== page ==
Hegelian Dialectic Explains Why Some People Always Get What They Want

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Barbara Minton

Ever wonder why some people are so good at getting what they want? It’s because they have learned how to manipulate others into surrendering their power to them. One of the most effective tools used to achieve this is the Hegelian Dialectic. Whether you yearn for power over others or just want to protect yourself from being manipulated, it’s time to study this principle.

Amazingly, the Hegelian Dialectic requires only three simple steps and can be mastered with only a small bit of practice. When you fully grasp how it works, you will be able to understand events and happenings in a new light. Here are the three steps as they are used in today’s world. Off course they are begun with an end goal in mind.

Step One: Create a conflict or problem where none existed before. Make this problem so compelling that others will want to see it solved.

Step Two: Broadcast and publicize the problem. Escalate its importance and play to the emotions of people to the point where they become uncomfortable enough to clamor for a solution.

Step Three: Get what you want by providing that solution and getting everyone on board with it.

This solution is one the public never dreamed it needed until the conditioning of the first two steps was implemented. Most often the outcome is that people think something great has been done for them, when in fact they are simply succumbing  to propaganda.

Here’s a simple example of Hegelian Dialectic at work in the dairy industry. The goal is making more money.

Step One: The dairy industry decides to sell skim milk close to the price at which whole milk is selling, thus having the delicious and valuable milk fat left to sell separately. But skim milk tastes terrible and almost nobody wants to buy it. So it is decided that the public must be made to believe drinking skim milk is healthier than drinking whole milk.

Step Two: The aim here is to instill fear in people, so that they will want to start buying skim milk. Strategic people such as mainstream doctors and nutritionists are recruited to help spread the word that drinking whole milk is bad for your health. Perceived authorities make announcements in popular mainstream media claiming that the fat in milk is dangerous and responsible for many of the bad health outcomes of today. Parents become convinced that they would be ostracized and thought of as bad parents if they served their children whole milk, even though they themselves grew up drinking whole milk without any problems. When common sense is thrown out the window, the goal of step two has been accomplished.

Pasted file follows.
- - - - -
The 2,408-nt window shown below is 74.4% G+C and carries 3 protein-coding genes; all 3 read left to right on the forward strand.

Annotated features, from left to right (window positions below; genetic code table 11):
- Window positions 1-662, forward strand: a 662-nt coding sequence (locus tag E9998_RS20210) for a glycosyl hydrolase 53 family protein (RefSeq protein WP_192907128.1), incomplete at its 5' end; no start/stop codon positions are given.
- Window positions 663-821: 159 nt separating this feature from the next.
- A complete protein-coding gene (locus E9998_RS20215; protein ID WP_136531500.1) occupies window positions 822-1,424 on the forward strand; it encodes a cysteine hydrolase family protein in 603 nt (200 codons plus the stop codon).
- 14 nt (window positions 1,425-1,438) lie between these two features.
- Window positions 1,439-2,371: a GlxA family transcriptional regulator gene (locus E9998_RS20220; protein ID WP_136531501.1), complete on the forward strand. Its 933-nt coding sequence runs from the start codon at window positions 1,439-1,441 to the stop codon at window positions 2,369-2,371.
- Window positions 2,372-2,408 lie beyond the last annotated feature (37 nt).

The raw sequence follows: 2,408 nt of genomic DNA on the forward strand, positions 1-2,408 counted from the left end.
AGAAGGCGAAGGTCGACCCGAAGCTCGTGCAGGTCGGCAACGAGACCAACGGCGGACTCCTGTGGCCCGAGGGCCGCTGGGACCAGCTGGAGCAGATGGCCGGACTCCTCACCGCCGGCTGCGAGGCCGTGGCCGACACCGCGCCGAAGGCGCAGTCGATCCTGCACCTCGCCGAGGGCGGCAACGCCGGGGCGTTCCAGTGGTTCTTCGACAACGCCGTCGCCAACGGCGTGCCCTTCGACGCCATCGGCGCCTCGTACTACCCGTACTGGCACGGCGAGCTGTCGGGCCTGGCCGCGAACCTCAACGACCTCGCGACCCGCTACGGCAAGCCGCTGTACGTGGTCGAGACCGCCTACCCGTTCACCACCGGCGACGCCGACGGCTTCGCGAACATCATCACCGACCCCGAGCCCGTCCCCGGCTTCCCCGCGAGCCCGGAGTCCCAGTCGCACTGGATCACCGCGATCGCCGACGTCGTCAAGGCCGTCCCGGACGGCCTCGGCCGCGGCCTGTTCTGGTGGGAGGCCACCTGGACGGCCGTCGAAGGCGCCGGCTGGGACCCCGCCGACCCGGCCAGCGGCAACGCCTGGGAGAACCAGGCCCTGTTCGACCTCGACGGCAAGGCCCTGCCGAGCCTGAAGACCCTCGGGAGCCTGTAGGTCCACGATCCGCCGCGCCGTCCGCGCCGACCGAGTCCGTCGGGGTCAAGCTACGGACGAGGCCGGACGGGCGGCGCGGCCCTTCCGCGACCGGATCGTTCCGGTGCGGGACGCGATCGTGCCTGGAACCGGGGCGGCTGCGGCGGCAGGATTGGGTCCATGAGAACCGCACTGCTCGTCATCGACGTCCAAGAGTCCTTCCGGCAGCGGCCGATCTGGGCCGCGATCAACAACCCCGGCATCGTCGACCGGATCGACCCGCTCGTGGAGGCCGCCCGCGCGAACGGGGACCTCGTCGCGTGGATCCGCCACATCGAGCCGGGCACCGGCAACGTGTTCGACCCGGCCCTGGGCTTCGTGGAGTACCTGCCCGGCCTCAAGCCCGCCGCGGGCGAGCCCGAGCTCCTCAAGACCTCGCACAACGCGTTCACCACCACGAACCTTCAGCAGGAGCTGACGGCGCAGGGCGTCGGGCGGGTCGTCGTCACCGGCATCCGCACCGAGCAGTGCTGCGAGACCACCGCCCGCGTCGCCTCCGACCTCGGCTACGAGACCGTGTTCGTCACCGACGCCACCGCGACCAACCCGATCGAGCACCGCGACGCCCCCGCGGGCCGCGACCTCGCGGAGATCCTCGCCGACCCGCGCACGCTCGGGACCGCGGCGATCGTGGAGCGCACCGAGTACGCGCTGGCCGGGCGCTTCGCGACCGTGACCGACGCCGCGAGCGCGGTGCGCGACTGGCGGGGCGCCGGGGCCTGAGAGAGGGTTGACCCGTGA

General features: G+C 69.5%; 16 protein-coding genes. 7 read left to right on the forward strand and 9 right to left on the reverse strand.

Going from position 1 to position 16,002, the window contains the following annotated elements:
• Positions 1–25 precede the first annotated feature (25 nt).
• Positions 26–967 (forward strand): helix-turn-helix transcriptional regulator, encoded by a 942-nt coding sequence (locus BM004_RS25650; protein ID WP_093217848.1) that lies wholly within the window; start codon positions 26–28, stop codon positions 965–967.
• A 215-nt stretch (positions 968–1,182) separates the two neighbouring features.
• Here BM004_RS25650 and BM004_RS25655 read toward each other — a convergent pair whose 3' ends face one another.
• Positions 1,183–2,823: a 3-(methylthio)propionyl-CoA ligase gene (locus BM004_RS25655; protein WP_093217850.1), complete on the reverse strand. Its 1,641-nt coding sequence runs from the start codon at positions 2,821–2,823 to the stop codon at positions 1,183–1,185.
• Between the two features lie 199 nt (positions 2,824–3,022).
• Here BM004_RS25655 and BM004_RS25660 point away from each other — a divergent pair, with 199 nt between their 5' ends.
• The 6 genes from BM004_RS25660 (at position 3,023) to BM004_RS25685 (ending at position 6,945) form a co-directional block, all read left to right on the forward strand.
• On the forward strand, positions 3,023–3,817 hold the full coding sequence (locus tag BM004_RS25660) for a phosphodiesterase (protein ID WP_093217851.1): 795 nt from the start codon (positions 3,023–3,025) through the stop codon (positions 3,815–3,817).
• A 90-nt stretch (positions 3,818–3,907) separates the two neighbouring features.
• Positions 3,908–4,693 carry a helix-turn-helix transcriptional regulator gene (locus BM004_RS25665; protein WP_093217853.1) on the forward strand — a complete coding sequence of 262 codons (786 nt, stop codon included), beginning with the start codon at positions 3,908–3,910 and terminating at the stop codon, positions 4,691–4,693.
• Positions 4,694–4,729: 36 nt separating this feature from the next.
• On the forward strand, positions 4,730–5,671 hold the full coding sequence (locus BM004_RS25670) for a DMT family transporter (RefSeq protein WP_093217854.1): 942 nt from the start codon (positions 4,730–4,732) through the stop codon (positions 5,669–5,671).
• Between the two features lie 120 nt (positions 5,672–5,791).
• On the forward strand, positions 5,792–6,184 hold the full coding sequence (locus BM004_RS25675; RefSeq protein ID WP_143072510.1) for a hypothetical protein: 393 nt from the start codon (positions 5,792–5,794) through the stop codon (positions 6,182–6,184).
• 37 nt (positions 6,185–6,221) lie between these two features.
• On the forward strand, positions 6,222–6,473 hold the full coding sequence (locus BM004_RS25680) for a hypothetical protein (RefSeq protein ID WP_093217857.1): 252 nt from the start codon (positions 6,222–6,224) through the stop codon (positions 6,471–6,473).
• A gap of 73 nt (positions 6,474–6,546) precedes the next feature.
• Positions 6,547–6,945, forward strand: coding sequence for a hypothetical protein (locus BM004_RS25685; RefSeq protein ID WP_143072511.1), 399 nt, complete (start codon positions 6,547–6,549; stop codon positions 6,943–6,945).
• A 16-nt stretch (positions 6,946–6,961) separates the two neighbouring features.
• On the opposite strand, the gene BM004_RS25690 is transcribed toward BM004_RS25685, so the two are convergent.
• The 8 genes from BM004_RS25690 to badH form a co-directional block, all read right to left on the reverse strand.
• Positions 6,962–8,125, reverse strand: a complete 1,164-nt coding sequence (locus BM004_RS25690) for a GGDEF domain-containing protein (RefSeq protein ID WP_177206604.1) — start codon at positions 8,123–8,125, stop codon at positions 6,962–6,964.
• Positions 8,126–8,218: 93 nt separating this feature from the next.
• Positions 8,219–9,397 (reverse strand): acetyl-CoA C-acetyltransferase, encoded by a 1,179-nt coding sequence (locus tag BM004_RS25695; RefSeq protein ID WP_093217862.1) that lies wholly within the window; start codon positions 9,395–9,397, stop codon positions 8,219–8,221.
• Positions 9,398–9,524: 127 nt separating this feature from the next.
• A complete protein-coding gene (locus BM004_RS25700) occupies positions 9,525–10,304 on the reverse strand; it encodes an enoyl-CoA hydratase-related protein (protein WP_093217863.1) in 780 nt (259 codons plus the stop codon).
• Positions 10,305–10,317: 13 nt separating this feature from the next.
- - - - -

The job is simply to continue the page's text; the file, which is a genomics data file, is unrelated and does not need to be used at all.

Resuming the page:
Step Three: The dairy industry rushs in to save the public from the terrible fate of having to drink whole milk. Skim milk is presented as the perfect solution. Various products such as flavored, colored and sweetened skim milk appear in school cafeterias and in the grocer’s dairy case. Everyone feels good because they have been saved from the evils of milk fat. And the dairy industry has almost doubled its profits.

The Hegelian Dialectic Can Be Used to Manipulate Anybody about Anything

Of course the Hegelian Dialectic is not just for manipulating people over health issues. It is in use in the political area too, and has been for some time. A prime example is the goal of the Nazis to gain power in Germany and the rest of the world in the 1930s.

Step One: The new Chancellor of Germany, Adolf Hitler, wants to be a dictator, not a politician. His intent is to forget about the confines of rules and quickly establish his dictatorship so he can get started on his Nazi revolution. But there is opposition from the Communists to this power grab.

A plan is devised by Hitler and Joseph Goebbels, Reich Minister of Propaganda for the Nazis, to burn down the Reichstag, a German building akin to the British Parliament, or the Capitol in Washington D.C., and to blame the fire on the Communist opposition.

Step Two: After the fire, Hitler portrays himself as maddened and infuriated, and he tells the Germans that they have been too soft on Communists. “Every Communist official must be shot”, he screamed. “All friends of the Communists must be locked up.” Hitler then scripts the media coverage of the fire, and he and Goebbels fill news outlets with lies about how the Communists perpetrated the fire as part of a plot to grab power in Berlin. Soon after, the news heralds Hitler and the Nazis as the saviors of Germany.